Neerja Bhanot saved lives. It’s not a name that many people know, but it belongs to one of the bravest and most selfless women of the 20th century. Allow us to introduce you to the heroine who lost her life while protecting hundreds, as they escaped from a hijacked plane. This is the story of Neerja Bhanot, an unexpected savior.
Neerja Bhanot was born on September 7th,1963. She was raised in Bombay by a Punjabi Hindu family. Her parents were Harish and Rama Bhanot, and she had two brothers, Akhil and Aneesh. While studying at Bombay Scottish School and St. Xavier’s College, she was spotted by a talent scout and began a successful modeling career. Concurrently she decided to go to Miami to train as a Pan Am flight attendant, and returned a purser.
The tragic hijacking took place on September 5th, 1986. She was the Senior Flight Purser on Pan Am Flight 73 flying from Mumbai to the United States. The plane carried 380 passengers and 13 crew members. It started as a flight like any other, but quickly turned into a living nightmare when the plane landed for a scheduled stop at the Karachi airport in Pakistan. While on this scheduled stop, four armed men illegally boarded, and hijacked the plane.
The armed gunmen belonged to the Abu Nidal Organization, a terrorist group that targeted American citizens. When the hijacking began, the terrorists located one Indian American citizen, and unfortunately, shot him dead. They then demanded that Bhanot hand over all of the passports, so they could identify and kill the remaining American passengers on board. Bhanot, in a courageous act of defiance, grabbed the passports and dropped them down a garbage chute. This way the hijackers could no longer tell which of the passengers were American.
After 17 hours, Bhanot still refused to help the terrorists find the Americans on board. The hijackers became furious, and began to open fire at the passengers. Bhanot acted quickly, opening one of the airplane doors, and escorted almost all of the passengers to safety. She could’ve jumped out to save herself, but she was willing to give her life for the survival of others.
Only two lives were lost in the hijacking out of 44 American passengers. And Neerja’s bravery does not stop there. When the plane was first commandeered, Bhanot realized that if these terrorists could get the plane airborne, it would end in countless more causalities. At the first sign of trouble Neerja risked her life by alerting the cockpit. This allowed the pilots time to evacuate from the plane, and prevented the plane from getting off the ground.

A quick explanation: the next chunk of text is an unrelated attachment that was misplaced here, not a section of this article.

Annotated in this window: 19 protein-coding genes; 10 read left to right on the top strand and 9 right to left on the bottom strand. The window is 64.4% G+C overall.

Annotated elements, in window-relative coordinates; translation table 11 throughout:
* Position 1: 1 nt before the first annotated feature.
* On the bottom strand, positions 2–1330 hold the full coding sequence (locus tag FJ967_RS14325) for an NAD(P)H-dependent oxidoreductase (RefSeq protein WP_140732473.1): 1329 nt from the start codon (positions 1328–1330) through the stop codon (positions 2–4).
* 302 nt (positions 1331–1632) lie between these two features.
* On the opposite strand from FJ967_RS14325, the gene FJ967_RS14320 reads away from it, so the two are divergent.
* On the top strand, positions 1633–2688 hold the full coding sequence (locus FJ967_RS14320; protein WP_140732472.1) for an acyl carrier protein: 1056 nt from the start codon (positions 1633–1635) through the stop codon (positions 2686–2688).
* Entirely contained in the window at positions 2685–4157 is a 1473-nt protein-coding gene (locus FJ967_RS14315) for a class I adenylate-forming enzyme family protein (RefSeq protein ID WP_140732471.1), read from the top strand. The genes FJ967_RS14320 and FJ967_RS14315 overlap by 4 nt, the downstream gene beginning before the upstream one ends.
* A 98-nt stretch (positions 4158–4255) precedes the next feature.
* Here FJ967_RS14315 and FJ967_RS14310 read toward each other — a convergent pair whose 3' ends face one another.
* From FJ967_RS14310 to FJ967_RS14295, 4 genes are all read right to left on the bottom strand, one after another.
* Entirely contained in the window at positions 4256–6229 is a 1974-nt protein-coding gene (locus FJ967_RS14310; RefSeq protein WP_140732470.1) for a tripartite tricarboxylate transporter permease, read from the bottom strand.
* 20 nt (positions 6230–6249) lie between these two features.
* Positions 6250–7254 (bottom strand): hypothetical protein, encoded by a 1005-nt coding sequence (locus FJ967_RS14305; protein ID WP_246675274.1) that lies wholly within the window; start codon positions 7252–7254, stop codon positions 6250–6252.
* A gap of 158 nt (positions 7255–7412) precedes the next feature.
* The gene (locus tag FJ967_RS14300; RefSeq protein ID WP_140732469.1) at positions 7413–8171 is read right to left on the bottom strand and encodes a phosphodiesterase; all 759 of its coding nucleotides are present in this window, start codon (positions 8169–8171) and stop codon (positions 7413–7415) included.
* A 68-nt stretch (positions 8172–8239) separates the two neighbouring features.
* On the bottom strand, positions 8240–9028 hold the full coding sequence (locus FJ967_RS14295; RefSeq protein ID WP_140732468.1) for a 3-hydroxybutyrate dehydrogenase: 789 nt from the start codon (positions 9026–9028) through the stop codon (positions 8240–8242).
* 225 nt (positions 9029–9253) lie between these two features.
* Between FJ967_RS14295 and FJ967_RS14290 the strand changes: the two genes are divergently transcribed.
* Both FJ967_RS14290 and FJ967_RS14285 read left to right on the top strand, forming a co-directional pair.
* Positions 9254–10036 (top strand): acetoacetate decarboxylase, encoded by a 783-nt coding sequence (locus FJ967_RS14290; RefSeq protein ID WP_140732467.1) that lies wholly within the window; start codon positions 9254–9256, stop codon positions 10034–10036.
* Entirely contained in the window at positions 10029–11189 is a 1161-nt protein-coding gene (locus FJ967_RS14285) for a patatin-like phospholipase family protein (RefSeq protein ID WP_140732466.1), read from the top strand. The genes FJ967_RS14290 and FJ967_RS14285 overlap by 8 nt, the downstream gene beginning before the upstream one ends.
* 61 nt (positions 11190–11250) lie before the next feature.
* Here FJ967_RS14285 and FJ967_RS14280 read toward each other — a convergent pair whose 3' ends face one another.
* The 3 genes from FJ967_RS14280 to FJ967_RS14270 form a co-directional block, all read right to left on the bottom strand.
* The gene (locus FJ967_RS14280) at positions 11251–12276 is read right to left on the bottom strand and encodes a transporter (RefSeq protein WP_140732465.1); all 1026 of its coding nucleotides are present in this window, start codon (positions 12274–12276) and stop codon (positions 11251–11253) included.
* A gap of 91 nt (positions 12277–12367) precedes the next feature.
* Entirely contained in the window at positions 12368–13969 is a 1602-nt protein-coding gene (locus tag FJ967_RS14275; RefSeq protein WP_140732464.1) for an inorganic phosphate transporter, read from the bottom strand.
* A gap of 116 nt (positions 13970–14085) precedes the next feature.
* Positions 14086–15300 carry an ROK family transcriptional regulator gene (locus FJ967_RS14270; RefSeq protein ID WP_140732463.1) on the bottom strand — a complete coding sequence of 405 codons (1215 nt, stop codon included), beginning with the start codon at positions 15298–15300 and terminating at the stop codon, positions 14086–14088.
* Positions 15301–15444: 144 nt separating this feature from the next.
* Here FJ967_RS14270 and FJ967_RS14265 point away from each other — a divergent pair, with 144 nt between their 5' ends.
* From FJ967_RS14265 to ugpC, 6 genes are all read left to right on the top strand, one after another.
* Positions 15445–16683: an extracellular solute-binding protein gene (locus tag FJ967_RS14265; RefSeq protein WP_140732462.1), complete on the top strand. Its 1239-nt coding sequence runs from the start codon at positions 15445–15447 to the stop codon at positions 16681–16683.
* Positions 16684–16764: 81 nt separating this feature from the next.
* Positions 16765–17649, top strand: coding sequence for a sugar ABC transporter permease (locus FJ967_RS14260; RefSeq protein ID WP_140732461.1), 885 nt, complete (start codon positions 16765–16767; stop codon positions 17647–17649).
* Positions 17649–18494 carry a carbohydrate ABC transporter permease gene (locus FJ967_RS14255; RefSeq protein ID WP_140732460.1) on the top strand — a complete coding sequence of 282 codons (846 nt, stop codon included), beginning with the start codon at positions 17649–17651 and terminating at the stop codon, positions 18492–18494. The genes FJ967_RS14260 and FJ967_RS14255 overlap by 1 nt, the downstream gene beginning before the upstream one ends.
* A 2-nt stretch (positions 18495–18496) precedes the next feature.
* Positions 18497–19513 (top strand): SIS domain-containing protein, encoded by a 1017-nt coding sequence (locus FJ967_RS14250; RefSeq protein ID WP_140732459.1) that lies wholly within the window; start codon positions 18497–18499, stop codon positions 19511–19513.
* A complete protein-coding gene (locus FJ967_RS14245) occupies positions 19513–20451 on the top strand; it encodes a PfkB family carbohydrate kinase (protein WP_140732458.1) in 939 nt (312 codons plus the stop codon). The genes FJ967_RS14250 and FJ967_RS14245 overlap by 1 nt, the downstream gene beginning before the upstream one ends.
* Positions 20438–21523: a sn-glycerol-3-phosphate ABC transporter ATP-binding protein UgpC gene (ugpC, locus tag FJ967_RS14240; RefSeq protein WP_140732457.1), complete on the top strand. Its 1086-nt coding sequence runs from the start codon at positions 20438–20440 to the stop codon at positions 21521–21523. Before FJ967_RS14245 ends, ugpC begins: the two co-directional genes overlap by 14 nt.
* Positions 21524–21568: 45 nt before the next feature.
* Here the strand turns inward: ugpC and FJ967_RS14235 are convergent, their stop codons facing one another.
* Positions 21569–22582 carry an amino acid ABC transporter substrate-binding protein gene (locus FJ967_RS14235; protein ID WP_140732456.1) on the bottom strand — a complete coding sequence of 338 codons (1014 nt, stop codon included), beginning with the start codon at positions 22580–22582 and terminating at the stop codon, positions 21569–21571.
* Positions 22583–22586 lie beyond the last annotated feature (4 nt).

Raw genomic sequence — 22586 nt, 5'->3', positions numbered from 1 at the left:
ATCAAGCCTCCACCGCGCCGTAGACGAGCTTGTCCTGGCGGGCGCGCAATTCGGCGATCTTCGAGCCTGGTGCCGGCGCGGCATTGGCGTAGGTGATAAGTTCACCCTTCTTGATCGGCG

“She was guiding the passengers to the emergency exit. That is when the terrorists were firing constantly fearing a commando attack. They saw Neerja relentlessly trying to help the passengers out and that is when they caught her by her ponytail and shot her point blank.”-An anonymous surviving passenger’s account of Bhanot’s death.
During the time of her death, Neerja Bhanot saved lives by using her body to shelter three children from the gunfire. She would’ve turned 23 two days later. And while of course the fact she lost her life will always be a tragedy, the Herculean feat she achieved in her final hours should always be remembered.
Neerja was recognized internationally as “the heroine of the hijacking,” and was immediately memorialized in the United States and Pakistan. She became the first woman, the first civilian, and the youngest recipient of the Ashoka Chakra Award, which is India’s most prestigious award for valor and bravery during peacetime.
The Indian Postal Service also created a stamp to celebrate Neerja in 2004, and the US Department of Justice awarded her with the Special Courage Award in 2006. While these honors are kind gestures, Neerja’s family wanted her courage and legacy to inspire as many people as possible. To ensure this, her family opened up the Neerja Bhanot Pan Am Trust. This trust presents two awards every year. The first is given to a flight crewmember from around the world who acts beyond the call of duty. The second, the Neerja Bhanot Award, is presented to an Indian woman who stands strong in the face of social injustice.
“Despite their irreplaceable loss, her parents, Rama and Harish Bhanot, soldiered on, and even found a fitting way to honour Neerja’s memory. With the insurance money they received after her death and an equal contribution from Pan Am, they set up the Neerja Bhanot Pan Am Trust.”-The Better India
Neerja was turned into an Indian film in 2016, due to her story remaining a powerful note of history for Indian women everywhere. The film was written by Saiwyn Quadras and directed by Ram Madhvani. It was filmed in Hindi, with Sonam Kapoor playing the title role. She received several awards, including Best Actress at Filmfare, for her performance in 2017.
Her story was also made into two books by her brother, Aneesh Bhanot. They were The Smile of Courage, a biography, and The Neerja I Knew, a coffee-table book collecting personal memories of her by friends and family. Aneesh described the project as “a tribute to my younger sister Neerja, who showed the world the true meaning of courage, commitment and compassion.”
What Neerja Bhanot did is nothing short of a miracle. In the face of certain danger, she was able to find the courage to act. Her heroism saved hundreds of people, and has gone on to inspire thousands of more. Neerja Bhanot is proof that at our best, we are resilient, courageous, and brave. The truth is, we never know when we could end up a hero. Everyone, regardless of race, gender or background, has potential to do something truly great. Neerja’s story reminds us to stand up when others need our help, and to remain bold and vigilant in even the most dangerous of situations. As a selfless, heroic victory like Neerja’s is far greater than any one of us.
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